About

The Primal Cycle

Our modern world has strayed too far from our genetic home–the environment our genes have programmed us to thrive in, to belong to–our home in deep time, the preagricultural Paleolithic Age. We evolved to thrive in the Paleolithic, and our health suffers in modern civilization captivity, like an animal in a zoo. We don’t want to go all the way back, but we can approximate parts of the primal cycle that tells our genes to make us thrive.

Here I share my thoughts and experience applying evolutionary principals to cycling and nutrition. Scientific references are provided for the curious, but they are by no means exhaustive–this is not an academic journal. Thoughtful feedback is always appreciated. Thanks for reading.

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About Me

I’m more of a generalist than a specialist. I have an M.A. in Instructional Design and Technology and work in IT, with a focus on networking. I also have a lot of interests that I have never formally studied like health, exercise, nutrition, psychology, economics, genealogy, sports, weather, and traveling. I’m not a doctor and I don’t have any training in nutrition, but I understand science well and I know the difference between observational and clinical studies–something that a lot of experts in nutrition appear to fail to comprehend (along with evolution). This blog constitutes my thoughts on health and nutrition as a layman, not an expert.

I love learning.

As an infant I suffered from an acute intussusception of the bowel, and the doctors warned my parents that I’d probably only be able to eat baby food for the rest of my life. Thankfully, that didn’t turn out to be the case, but I have suffered from poor digestive function (everything you imagine “poor digestive function” could mean is true) for my entire life.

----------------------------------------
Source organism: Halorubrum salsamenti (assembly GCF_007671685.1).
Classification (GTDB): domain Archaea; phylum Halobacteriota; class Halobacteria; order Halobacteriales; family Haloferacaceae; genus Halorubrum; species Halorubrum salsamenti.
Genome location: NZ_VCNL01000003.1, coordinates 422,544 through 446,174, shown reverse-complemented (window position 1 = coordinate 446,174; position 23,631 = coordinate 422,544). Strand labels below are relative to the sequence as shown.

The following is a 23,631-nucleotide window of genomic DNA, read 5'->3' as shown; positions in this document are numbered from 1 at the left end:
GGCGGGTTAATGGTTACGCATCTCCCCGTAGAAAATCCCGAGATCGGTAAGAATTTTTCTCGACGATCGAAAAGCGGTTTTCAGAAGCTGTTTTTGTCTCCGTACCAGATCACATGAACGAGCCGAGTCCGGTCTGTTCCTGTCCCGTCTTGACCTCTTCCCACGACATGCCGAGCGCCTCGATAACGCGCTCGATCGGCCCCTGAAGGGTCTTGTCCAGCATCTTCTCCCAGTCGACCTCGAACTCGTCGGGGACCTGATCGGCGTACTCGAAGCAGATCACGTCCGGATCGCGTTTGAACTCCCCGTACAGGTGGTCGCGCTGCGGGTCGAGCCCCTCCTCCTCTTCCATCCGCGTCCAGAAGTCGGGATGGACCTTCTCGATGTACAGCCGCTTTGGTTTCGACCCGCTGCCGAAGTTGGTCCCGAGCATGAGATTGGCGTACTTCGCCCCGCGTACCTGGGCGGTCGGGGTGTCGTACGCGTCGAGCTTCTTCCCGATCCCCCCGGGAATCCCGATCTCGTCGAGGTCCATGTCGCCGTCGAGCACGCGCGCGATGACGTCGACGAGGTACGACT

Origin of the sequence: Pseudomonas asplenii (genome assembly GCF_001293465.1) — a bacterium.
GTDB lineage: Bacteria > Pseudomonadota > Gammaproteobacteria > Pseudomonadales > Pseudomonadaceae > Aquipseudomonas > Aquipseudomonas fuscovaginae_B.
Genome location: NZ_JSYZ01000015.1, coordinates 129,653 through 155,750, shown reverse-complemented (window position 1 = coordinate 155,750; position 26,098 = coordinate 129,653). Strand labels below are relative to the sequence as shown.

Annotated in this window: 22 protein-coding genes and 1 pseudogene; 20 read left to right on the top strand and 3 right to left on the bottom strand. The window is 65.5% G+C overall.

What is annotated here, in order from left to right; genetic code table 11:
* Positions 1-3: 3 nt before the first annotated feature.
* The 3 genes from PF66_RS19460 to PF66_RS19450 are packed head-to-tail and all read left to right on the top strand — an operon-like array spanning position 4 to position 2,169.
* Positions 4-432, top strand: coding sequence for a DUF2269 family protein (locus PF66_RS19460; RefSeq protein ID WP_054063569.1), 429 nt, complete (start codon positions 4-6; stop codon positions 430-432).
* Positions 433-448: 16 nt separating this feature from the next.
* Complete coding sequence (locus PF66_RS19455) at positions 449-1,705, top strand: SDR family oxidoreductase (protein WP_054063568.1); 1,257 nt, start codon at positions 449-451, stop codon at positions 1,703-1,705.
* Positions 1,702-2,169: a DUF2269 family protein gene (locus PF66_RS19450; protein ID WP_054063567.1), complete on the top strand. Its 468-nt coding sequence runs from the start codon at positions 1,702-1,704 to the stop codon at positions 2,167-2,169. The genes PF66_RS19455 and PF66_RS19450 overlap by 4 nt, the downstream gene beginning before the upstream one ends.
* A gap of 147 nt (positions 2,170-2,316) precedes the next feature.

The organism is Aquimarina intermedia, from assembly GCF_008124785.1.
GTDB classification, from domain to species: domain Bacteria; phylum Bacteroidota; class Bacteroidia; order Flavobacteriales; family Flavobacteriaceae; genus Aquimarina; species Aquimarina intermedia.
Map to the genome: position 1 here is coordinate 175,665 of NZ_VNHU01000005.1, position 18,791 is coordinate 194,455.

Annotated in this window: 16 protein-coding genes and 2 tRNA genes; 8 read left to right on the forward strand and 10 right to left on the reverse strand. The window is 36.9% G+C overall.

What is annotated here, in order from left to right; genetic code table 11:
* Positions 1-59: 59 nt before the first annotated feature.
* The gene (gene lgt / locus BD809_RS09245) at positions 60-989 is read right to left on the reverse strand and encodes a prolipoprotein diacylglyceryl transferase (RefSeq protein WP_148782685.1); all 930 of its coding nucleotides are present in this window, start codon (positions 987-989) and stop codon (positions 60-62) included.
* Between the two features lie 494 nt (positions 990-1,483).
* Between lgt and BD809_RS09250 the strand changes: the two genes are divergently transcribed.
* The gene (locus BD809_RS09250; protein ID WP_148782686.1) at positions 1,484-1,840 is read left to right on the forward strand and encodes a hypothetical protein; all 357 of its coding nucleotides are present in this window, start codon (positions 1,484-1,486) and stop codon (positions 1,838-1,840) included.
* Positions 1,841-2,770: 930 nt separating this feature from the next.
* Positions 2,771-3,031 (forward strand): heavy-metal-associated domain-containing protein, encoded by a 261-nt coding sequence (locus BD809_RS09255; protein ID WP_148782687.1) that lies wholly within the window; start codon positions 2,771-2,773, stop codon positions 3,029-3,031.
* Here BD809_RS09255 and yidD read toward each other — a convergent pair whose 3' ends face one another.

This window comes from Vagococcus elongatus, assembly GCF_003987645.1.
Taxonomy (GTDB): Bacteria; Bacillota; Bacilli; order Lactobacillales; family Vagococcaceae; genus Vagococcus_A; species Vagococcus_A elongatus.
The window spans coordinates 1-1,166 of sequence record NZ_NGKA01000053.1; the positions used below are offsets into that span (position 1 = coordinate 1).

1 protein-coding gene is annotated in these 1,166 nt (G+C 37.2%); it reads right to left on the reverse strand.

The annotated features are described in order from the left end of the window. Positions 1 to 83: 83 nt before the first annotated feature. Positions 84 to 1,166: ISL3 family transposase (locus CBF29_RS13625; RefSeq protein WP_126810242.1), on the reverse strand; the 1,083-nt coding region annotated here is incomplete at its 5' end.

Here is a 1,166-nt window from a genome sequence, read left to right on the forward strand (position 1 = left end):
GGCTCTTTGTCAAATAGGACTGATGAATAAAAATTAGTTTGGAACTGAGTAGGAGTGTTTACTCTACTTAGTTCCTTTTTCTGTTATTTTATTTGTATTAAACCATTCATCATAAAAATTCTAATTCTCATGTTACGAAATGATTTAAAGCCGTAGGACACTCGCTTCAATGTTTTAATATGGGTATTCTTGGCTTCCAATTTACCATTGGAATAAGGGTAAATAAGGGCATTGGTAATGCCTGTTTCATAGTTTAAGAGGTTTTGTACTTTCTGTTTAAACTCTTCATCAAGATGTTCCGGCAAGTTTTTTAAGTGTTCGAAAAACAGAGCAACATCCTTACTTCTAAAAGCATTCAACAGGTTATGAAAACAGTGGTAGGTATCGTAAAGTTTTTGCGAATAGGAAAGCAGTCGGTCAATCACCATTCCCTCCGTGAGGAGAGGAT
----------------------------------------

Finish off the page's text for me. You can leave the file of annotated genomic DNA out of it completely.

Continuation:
Although I was thin throughout childhood and my teenage years, at the the age of 26 my diet and sedentary lifestyle had caught up with me. I had several of the markers of metabolic syndrome. I was shocked. At 26, my health was quickly approaching a point of no return. I had a choice: take serious action to improve my health or go down the road to diabetes, heart disease, and cancer that the onset of metabolic syndrome signals.

I started reading, and I started cycling. Through high intensity cycling and dietary changes I dropped 25 pounds and reversed all of the markers of metabolic syndrome.

Then at age 28, I discovered the Paleo Diet, which helped me drop another 10 pounds and bring an end to the digestive issues I had resigned to suffer from for the rest of my life. My distended wheat belly was gone, my lactose intolerance was significantly reduced, and other digestive unpleasantries I had long suffered were gone, and I wasn’t doing anything the nutrition “experts” recommended. I also began to form a new perspective on the proper use of cycling for maximizing health.

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Disclaimer (Stating the obvious to keep away blood-sucking lawyers)

Nothing on this blog should be construed as medical advice. I am not a doctor, nor am I qualified to give medical advice. I’m just a guy with ideas I’d like to share about health, nutrition, exercise and evolution. It’s your decision as to whether you apply any of this or not. Your health is your responsibility. Go find an expert before making important decisions about your health.

If you have, think you have, or are at risk of having a medical condition, close your web browser and go see a qualified doctor. If you have, think you have, or are at risk of having a medical condition and would like to follow any of the advice given on this blog, talk to your doctor first. If your doctor says “no,” listen to your doctor! I am not a medical/nutritional/health professional of any kind.

If you are sedentary and thinking about starting any exercise program, talk to your doctor first. High-intensity interval training places extreme demands on your body. Don’t do it without your doctor’s permission. If your doctor says “no,” listen to your doctor! It could be disastrous if you have an undiagnosed medical condition.